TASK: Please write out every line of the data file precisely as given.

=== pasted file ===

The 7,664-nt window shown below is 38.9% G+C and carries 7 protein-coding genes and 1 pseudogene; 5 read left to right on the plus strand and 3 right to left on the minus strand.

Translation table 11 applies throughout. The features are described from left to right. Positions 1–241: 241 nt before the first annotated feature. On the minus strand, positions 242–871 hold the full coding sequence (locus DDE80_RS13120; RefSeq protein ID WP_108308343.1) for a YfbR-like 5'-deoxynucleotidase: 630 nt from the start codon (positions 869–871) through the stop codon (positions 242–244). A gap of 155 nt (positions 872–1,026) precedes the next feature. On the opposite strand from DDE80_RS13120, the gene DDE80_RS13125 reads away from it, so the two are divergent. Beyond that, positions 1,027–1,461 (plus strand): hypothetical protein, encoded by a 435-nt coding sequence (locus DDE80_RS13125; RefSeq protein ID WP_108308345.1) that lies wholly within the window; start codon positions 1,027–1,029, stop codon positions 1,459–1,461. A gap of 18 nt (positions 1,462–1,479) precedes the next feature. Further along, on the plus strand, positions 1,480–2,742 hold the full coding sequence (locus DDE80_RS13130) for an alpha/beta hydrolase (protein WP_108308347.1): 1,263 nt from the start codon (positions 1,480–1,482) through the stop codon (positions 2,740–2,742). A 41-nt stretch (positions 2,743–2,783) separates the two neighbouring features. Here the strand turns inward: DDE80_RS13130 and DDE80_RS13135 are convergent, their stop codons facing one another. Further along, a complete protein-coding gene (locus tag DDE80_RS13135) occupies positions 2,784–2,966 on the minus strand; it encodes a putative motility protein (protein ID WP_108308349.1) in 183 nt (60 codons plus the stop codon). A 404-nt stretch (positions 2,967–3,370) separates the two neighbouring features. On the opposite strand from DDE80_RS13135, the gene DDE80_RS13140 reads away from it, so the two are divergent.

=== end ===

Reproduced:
The 7,664-nt window shown below is 38.9% G+C and carries 7 protein-coding genes and 1 pseudogene; 5 read left to right on the plus strand and 3 right to left on the minus strand.

Translation table 11 applies throughout. The features are described from left to right. Positions 1–241: 241 nt before the first annotated feature. On the minus strand, positions 242–871 hold the full coding sequence (locus DDE80_RS13120; RefSeq protein ID WP_108308343.1) for a YfbR-like 5'-deoxynucleotidase: 630 nt from the start codon (positions 869–871) through the stop codon (positions 242–244). A gap of 155 nt (positions 872–1,026) precedes the next feature. On the opposite strand from DDE80_RS13120, the gene DDE80_RS13125 reads away from it, so the two are divergent. Beyond that, positions 1,027–1,461 (plus strand): hypothetical protein, encoded by a 435-nt coding sequence (locus DDE80_RS13125; RefSeq protein ID WP_108308345.1) that lies wholly within the window; start codon positions 1,027–1,029, stop codon positions 1,459–1,461. A gap of 18 nt (positions 1,462–1,479) precedes the next feature. Further along, on the plus strand, positions 1,480–2,742 hold the full coding sequence (locus DDE80_RS13130) for an alpha/beta hydrolase (protein WP_108308347.1): 1,263 nt from the start codon (positions 1,480–1,482) through the stop codon (positions 2,740–2,742). A 41-nt stretch (positions 2,743–2,783) separates the two neighbouring features. Here the strand turns inward: DDE80_RS13130 and DDE80_RS13135 are convergent, their stop codons facing one another. Further along, a complete protein-coding gene (locus tag DDE80_RS13135) occupies positions 2,784–2,966 on the minus strand; it encodes a putative motility protein (protein ID WP_108308349.1) in 183 nt (60 codons plus the stop codon). A 404-nt stretch (positions 2,967–3,370) separates the two neighbouring features. On the opposite strand from DDE80_RS13135, the gene DDE80_RS13140 reads away from it, so the two are divergent.